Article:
Training Programs and ROI – Stop the Madness!

Chris Osborn

ROI and training are two concepts that are really hard to tie together, but those of us in employee development, employee training, L&D or HR have been working at it for years. The problem is that it’s hard to make a direct connection between content delivered in an employee training program and actual improved job performance due to the difficulty in isolating the cause for the improvement. Many factors could influence improved employee performance, not just the training. 

I just read an article by Bob Mosher in Chief Learning Officer’s June 28, 2013 Newsletter called “ROI It’s All About Proximity.” Mosher does a great job explaining this conundrum and he closed his article with the following quote:

 In fairness to our overall employee learning programs, we have to become better at associating learning assets with the appropriate outcome. When we do, we can measure our overall effectiveness and impact on the business in a much more powerful way. We need to extend our reach and impact into the workflow where true performance is measured. Only then can we truly assess the business impact for which we’re all held accountable.


 One of the things we have to strive for as learning professionals is to find ways to fully integrate learning to everything that happens in the everyday work routine in our organizations. When learning and continuous improvement are simply are part of the organizational DNA of our culture, we no longer have to worry about ROI. We no longer have to worry about being relevant.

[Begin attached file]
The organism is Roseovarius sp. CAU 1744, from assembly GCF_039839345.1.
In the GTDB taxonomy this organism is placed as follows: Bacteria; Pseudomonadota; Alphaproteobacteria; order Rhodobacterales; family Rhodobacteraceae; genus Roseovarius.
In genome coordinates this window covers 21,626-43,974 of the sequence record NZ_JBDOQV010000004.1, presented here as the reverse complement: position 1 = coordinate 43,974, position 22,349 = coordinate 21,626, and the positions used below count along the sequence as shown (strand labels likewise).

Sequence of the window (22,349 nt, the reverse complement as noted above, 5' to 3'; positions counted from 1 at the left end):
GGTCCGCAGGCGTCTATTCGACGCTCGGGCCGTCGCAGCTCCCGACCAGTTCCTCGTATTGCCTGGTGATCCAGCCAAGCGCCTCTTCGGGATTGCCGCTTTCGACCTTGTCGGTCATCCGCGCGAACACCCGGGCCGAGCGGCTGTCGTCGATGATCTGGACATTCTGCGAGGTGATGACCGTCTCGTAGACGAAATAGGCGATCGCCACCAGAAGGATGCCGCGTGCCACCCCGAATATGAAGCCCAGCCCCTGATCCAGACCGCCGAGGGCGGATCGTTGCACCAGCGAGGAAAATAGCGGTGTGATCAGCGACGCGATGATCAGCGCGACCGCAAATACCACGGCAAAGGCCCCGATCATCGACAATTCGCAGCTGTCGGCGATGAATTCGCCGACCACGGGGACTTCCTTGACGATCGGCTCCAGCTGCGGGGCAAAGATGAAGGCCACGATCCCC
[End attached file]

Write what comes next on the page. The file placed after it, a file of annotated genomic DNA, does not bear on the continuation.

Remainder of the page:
The tricky part is how do we get to that place? Here are a three ideas to help you get started on that path: 

  • Start using the vocabulary of the C-suite and speak about your employee development effort in explaining the business benefits of improved employee performance.
  • In order to use C-suite vocabulary, you have to understand the actual connections between your training efforts and high level organizational goals, so make sure your training programs are designed to produce results that support those organizational goals.
  • Communicate – relentlessly – the value of participation in employee development to your managers and supervisors, because without building support among this key group of stakeholders for your efforts you will never gain the traction and levels of engagement you will need to actually deliver the results your program can deliver.
Written by Chris Osborn at 00:00

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